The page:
This comes in particularly handy for the female during egg laying, which is energetically costly. In fact, researchers have found that female ground crickets have a preference for large males over smaller ones, because the larger the male, the more hemolymph a female can get from his spur during mating. While it’s likely this is not really a very pleasant experience for the male, it’s a sacrifice that makes sense for the survival of his offspring, because a well-fed female will have more energy to put towards high quality eggs.

As a result, much like the burnet moths are selecting more poisonous mates, the female ground crickets are shifting the size of the overall population towards larger males. Now, a gift of blood might be too much of a sacrifice to make, so how about some spit instead? While hocking up a big loogie in front of a date is typically considered bad form among humans, that’s pretty much what male scorpionflies will do for their potential mates.

Scorpionfly males have evolved enlarged salivary glands, specifically for the ability to produce large balls of spit. Interestingly, only well-fed scorpionflies have the ability to produce spitballs. Those that are malnourished will choose to offer up a dead bug instead.

Now if you ask me either of these gifts sound less than appealing. But researchers believe that, much like our cricket example, scorpionflies offer spit to provide the females with additional nutrients prior to egg laying. Which is why a dead bug proves to be a decent substitute for a giant ball of spit, if a male is unable to produce any spit himself.

The female snacks on the spit during the mating process, which ensures that she’s well fed enough to pass the male’s genes along to the next generation. And sometimes, whether they can’t make spit or just want to avoid making spit in the first place, male scorpionflies will pretend to be females and steal the spit snack right out from under a competitor! The females select a mate based on their ability to produce a lot of spit.

The more spit, the more likely they are to prefer that individual. And I say Cheers to that! Now our next animal has quite a pointed way of interacting with its mate, mutual stabbing, with a snot coated dagger.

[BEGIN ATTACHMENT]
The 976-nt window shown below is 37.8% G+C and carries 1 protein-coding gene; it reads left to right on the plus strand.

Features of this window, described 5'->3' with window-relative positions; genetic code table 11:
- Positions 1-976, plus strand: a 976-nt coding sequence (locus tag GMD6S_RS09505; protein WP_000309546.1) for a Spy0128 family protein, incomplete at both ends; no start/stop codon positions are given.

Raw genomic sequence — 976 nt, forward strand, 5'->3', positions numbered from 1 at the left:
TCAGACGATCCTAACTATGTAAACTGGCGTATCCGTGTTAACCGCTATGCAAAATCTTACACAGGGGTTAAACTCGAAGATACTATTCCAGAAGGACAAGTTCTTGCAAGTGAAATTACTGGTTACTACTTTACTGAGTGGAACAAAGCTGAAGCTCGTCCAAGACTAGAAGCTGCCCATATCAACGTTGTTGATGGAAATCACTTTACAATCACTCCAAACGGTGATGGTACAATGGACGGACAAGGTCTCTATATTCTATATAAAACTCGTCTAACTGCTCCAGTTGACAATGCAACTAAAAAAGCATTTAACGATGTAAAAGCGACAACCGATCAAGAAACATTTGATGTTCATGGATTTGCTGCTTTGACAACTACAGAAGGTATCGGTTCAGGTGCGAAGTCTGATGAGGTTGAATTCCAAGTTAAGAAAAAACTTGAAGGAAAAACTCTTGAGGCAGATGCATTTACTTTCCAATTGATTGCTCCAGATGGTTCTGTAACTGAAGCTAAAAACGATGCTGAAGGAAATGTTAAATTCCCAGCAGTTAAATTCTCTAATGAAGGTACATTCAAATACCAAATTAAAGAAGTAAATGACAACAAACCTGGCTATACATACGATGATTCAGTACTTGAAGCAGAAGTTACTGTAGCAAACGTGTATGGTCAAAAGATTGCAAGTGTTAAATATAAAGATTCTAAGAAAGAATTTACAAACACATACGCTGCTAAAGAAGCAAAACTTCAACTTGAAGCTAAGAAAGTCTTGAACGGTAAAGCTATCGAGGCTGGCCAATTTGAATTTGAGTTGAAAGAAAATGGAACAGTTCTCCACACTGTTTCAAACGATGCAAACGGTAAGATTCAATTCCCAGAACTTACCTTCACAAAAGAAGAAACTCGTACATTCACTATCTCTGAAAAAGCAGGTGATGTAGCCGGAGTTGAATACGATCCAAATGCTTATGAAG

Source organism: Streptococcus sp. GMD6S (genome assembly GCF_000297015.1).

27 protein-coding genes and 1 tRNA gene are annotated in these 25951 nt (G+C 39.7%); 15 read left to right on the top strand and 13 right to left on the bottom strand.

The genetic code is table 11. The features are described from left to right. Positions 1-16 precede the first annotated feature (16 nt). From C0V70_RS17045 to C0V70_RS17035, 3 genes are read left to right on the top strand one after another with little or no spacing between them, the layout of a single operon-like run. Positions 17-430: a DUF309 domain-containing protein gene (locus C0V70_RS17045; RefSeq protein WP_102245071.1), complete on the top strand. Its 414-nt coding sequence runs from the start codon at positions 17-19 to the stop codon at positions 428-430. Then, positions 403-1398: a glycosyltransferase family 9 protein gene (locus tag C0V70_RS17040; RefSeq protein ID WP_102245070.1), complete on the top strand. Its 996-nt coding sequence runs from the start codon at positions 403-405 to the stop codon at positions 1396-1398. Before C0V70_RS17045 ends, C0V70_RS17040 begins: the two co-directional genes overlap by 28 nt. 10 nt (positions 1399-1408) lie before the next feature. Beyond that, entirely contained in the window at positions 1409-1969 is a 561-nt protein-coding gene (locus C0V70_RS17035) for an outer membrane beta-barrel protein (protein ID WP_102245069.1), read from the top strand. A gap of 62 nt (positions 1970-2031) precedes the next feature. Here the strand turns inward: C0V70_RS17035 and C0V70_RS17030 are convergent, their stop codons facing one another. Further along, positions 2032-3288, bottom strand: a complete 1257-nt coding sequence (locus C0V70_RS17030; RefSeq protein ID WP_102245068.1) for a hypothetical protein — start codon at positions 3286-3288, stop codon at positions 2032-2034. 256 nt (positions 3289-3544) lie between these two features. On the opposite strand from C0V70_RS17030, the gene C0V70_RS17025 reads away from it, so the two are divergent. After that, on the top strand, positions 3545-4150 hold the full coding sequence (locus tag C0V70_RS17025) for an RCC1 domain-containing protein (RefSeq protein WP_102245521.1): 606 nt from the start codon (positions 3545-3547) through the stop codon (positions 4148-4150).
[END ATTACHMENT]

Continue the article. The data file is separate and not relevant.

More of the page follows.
Could you imagine being stabbed in the side on a first date? But don’t worry, because you’ll be stabbing them back. With a snot-coated dagger.

While this sounds awful, this is a behavior frequently observed in land snails. And this isn’t just a gentle poke. Researchers have observed snails retracting rapidly after being stabbed, suggesting this is a fairly painful process, yet it’s a behavior that they frequently perform during mating.

Most land snails are hermaphrodites, which means that they have both sperm- and egg-producing reproductive organs. And during the mating process, some species of snails will stab each other with what researchers refer to as love darts. These love darts are made up of a hard piece that makes them sharp and dagger-like.

They are also coated in mucus. The hard part can be made up of a few different compounds, depending on the species of snail. Some use calcium carbonate, while others use a more flexible material like chitin or cartilage.

Now, these darts are not to be confused with a penis. Each snail has one of /those/, too. And the snails /can/ mate without the love darts.

Once they use the dart, the snails need some time to regrow it, sometimes taking up to a week to generate another one. But researchers have found that snails who mated shortly after being stabbed by a love dart were twice as likely to sire offspring as those who aren’t stabbed. So Scientists believe the love darts are a way to encourage successful reproduction.

The mucus on the darts contains a pheromone-like compound that targets the snail’s egg-producing organs, encouraging them to store the sperm they’re receiving from the other snail. While all of these gifts sound fairly unusual from a human perspective, they’re particularly interesting to consider from an evolutionary point of view. These unique choices for gifts play important roles in mate selection, and have probably helped to determine the evolutionary history of these species.

With the exception of the land snails, most of the females are /actively/ selecting for a mate that produces their preferred gift in the right size, shape or quantity. Researchers are always eager to learn more about the process of gift-giving in creatures, since very little is known about how these abilities evolved and were selected for with time. But if you ask me, I think I’ll just stick to bringing flowers and chocolate on a date!